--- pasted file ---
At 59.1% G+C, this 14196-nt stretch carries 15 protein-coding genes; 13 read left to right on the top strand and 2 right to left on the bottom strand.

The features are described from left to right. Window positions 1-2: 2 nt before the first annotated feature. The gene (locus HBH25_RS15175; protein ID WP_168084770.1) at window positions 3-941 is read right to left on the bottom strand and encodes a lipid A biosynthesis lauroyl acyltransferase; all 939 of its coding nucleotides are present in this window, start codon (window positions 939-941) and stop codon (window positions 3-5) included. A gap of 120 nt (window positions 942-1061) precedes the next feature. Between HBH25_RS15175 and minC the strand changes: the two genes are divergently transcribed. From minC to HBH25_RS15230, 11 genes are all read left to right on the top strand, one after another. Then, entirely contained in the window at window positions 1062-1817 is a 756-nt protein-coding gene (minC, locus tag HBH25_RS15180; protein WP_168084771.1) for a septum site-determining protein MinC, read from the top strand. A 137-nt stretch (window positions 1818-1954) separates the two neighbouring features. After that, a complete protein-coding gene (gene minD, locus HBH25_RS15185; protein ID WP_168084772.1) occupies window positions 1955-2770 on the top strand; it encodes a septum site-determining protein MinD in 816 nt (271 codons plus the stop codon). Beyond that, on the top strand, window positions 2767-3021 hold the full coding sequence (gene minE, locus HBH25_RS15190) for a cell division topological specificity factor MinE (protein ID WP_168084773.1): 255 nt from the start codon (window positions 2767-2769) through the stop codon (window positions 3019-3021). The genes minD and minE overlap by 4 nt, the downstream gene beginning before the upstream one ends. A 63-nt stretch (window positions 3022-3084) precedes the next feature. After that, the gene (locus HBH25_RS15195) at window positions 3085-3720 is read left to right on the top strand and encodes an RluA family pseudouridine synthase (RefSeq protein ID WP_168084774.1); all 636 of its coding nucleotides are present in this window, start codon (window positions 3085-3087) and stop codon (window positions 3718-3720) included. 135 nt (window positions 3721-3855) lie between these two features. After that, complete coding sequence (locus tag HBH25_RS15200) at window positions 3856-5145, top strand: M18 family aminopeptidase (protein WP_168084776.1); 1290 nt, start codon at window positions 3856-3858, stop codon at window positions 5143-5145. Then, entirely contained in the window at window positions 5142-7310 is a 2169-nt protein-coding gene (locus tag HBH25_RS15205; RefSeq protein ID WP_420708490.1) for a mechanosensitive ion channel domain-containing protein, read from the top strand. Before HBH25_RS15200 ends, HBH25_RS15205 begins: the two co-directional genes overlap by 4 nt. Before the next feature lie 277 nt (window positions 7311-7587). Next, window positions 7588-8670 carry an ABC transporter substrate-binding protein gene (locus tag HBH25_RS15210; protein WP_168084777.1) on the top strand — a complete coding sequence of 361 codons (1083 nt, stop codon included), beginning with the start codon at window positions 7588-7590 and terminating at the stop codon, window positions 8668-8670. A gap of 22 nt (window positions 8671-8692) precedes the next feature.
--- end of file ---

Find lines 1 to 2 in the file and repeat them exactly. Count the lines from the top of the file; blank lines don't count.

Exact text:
At 59.1% G+C, this 14196-nt stretch carries 15 protein-coding genes; 13 read left to right on the top strand and 2 right to left on the bottom strand.

The features are described from left to right. Window positions 1-2: 2 nt before the first annotated feature. The gene (locus HBH25_RS15175; protein ID WP_168084770.1) at window positions 3-941 is read right to left on the bottom strand and encodes a lipid A biosynthesis lauroyl acyltransferase; all 939 of its coding nucleotides are present in this window, start codon (window positions 939-941) and stop codon (window positions 3-5) included. A gap of 120 nt (window positions 942-1061) precedes the next feature. Between HBH25_RS15175 and minC the strand changes: the two genes are divergently transcribed. From minC to HBH25_RS15230, 11 genes are all read left to right on the top strand, one after another. Then, entirely contained in the window at window positions 1062-1817 is a 756-nt protein-coding gene (minC, locus tag HBH25_RS15180; protein WP_168084771.1) for a septum site-determining protein MinC, read from the top strand. A 137-nt stretch (window positions 1818-1954) separates the two neighbouring features. After that, a complete protein-coding gene (gene minD, locus HBH25_RS15185; protein ID WP_168084772.1) occupies window positions 1955-2770 on the top strand; it encodes a septum site-determining protein MinD in 816 nt (271 codons plus the stop codon). Beyond that, on the top strand, window positions 2767-3021 hold the full coding sequence (gene minE, locus HBH25_RS15190) for a cell division topological specificity factor MinE (protein ID WP_168084773.1): 255 nt from the start codon (window positions 2767-2769) through the stop codon (window positions 3019-3021). The genes minD and minE overlap by 4 nt, the downstream gene beginning before the upstream one ends. A 63-nt stretch (window positions 3022-3084) precedes the next feature. After that, the gene (locus HBH25_RS15195) at window positions 3085-3720 is read left to right on the top strand and encodes an RluA family pseudouridine synthase (RefSeq protein ID WP_168084774.1); all 636 of its coding nucleotides are present in this window, start codon (window positions 3085-3087) and stop codon (window positions 3718-3720) included. 135 nt (window positions 3721-3855) lie between these two features. After that, complete coding sequence (locus tag HBH25_RS15200) at window positions 3856-5145, top strand: M18 family aminopeptidase (protein WP_168084776.1); 1290 nt, start codon at window positions 3856-3858, stop codon at window positions 5143-5145. Then, entirely contained in the window at window positions 5142-7310 is a 2169-nt protein-coding gene (locus tag HBH25_RS15205; RefSeq protein ID WP_420708490.1) for a mechanosensitive ion channel domain-containing protein, read from the top strand. Before HBH25_RS15200 ends, HBH25_RS15205 begins: the two co-directional genes overlap by 4 nt. Before the next feature lie 277 nt (window positions 7311-7587). Next, window positions 7588-8670 carry an ABC transporter substrate-binding protein gene (locus tag HBH25_RS15210; protein WP_168084777.1) on the top strand — a complete coding sequence of 361 codons (1083 nt, stop codon included), beginning with the start codon at window positions 7588-7590 and terminating at the stop codon, window positions 8668-8670. A gap of 22 nt (window positions 8671-8692) precedes the next feature.